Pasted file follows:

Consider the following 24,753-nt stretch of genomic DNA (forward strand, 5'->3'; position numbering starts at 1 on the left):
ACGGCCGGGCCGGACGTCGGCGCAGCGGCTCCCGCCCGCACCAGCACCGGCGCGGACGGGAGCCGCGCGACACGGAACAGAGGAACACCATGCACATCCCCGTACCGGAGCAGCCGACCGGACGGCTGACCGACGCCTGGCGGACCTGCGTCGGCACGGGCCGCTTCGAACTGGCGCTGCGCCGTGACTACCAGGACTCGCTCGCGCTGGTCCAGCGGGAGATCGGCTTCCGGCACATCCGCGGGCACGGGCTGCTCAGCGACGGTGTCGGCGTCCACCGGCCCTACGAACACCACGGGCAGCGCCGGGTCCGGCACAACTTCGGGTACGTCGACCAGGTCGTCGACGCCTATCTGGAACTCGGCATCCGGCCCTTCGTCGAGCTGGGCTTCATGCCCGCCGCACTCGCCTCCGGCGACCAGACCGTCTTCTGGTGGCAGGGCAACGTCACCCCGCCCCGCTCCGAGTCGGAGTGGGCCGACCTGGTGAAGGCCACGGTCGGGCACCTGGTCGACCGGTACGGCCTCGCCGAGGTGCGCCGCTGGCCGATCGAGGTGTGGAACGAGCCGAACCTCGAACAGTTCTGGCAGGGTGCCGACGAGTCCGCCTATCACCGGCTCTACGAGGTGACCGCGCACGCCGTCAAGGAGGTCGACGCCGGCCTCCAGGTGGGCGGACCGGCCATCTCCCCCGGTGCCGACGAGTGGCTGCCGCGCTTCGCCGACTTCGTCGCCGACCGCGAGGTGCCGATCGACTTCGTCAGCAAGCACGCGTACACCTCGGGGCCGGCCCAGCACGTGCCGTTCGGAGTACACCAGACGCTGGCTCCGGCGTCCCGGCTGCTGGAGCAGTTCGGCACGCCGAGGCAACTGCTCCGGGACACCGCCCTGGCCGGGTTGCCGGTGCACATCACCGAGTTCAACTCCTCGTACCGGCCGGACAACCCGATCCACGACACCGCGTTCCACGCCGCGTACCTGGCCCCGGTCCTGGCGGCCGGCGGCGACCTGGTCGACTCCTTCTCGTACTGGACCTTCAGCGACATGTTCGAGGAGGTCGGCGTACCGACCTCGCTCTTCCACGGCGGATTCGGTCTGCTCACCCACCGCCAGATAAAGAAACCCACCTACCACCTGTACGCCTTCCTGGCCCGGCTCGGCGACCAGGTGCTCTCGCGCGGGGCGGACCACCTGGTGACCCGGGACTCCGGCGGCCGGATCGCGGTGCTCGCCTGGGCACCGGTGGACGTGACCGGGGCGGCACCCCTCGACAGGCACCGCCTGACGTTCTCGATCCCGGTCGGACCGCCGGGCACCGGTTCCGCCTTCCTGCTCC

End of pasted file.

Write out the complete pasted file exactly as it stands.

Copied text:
Consider the following 24,753-nt stretch of genomic DNA (forward strand, 5'->3'; position numbering starts at 1 on the left):
ACGGCCGGGCCGGACGTCGGCGCAGCGGCTCCCGCCCGCACCAGCACCGGCGCGGACGGGAGCCGCGCGACACGGAACAGAGGAACACCATGCACATCCCCGTACCGGAGCAGCCGACCGGACGGCTGACCGACGCCTGGCGGACCTGCGTCGGCACGGGCCGCTTCGAACTGGCGCTGCGCCGTGACTACCAGGACTCGCTCGCGCTGGTCCAGCGGGAGATCGGCTTCCGGCACATCCGCGGGCACGGGCTGCTCAGCGACGGTGTCGGCGTCCACCGGCCCTACGAACACCACGGGCAGCGCCGGGTCCGGCACAACTTCGGGTACGTCGACCAGGTCGTCGACGCCTATCTGGAACTCGGCATCCGGCCCTTCGTCGAGCTGGGCTTCATGCCCGCCGCACTCGCCTCCGGCGACCAGACCGTCTTCTGGTGGCAGGGCAACGTCACCCCGCCCCGCTCCGAGTCGGAGTGGGCCGACCTGGTGAAGGCCACGGTCGGGCACCTGGTCGACCGGTACGGCCTCGCCGAGGTGCGCCGCTGGCCGATCGAGGTGTGGAACGAGCCGAACCTCGAACAGTTCTGGCAGGGTGCCGACGAGTCCGCCTATCACCGGCTCTACGAGGTGACCGCGCACGCCGTCAAGGAGGTCGACGCCGGCCTCCAGGTGGGCGGACCGGCCATCTCCCCCGGTGCCGACGAGTGGCTGCCGCGCTTCGCCGACTTCGTCGCCGACCGCGAGGTGCCGATCGACTTCGTCAGCAAGCACGCGTACACCTCGGGGCCGGCCCAGCACGTGCCGTTCGGAGTACACCAGACGCTGGCTCCGGCGTCCCGGCTGCTGGAGCAGTTCGGCACGCCGAGGCAACTGCTCCGGGACACCGCCCTGGCCGGGTTGCCGGTGCACATCACCGAGTTCAACTCCTCGTACCGGCCGGACAACCCGATCCACGACACCGCGTTCCACGCCGCGTACCTGGCCCCGGTCCTGGCGGCCGGCGGCGACCTGGTCGACTCCTTCTCGTACTGGACCTTCAGCGACATGTTCGAGGAGGTCGGCGTACCGACCTCGCTCTTCCACGGCGGATTCGGTCTGCTCACCCACCGCCAGATAAAGAAACCCACCTACCACCTGTACGCCTTCCTGGCCCGGCTCGGCGACCAGGTGCTCTCGCGCGGGGCGGACCACCTGGTGACCCGGGACTCCGGCGGCCGGATCGCGGTGCTCGCCTGGGCACCGGTGGACGTGACCGGGGCGGCACCCCTCGACAGGCACCGCCTGACGTTCTCGATCCCGGTCGGACCGCCGGGCACCGGTTCCGCCTTCCTGCTCC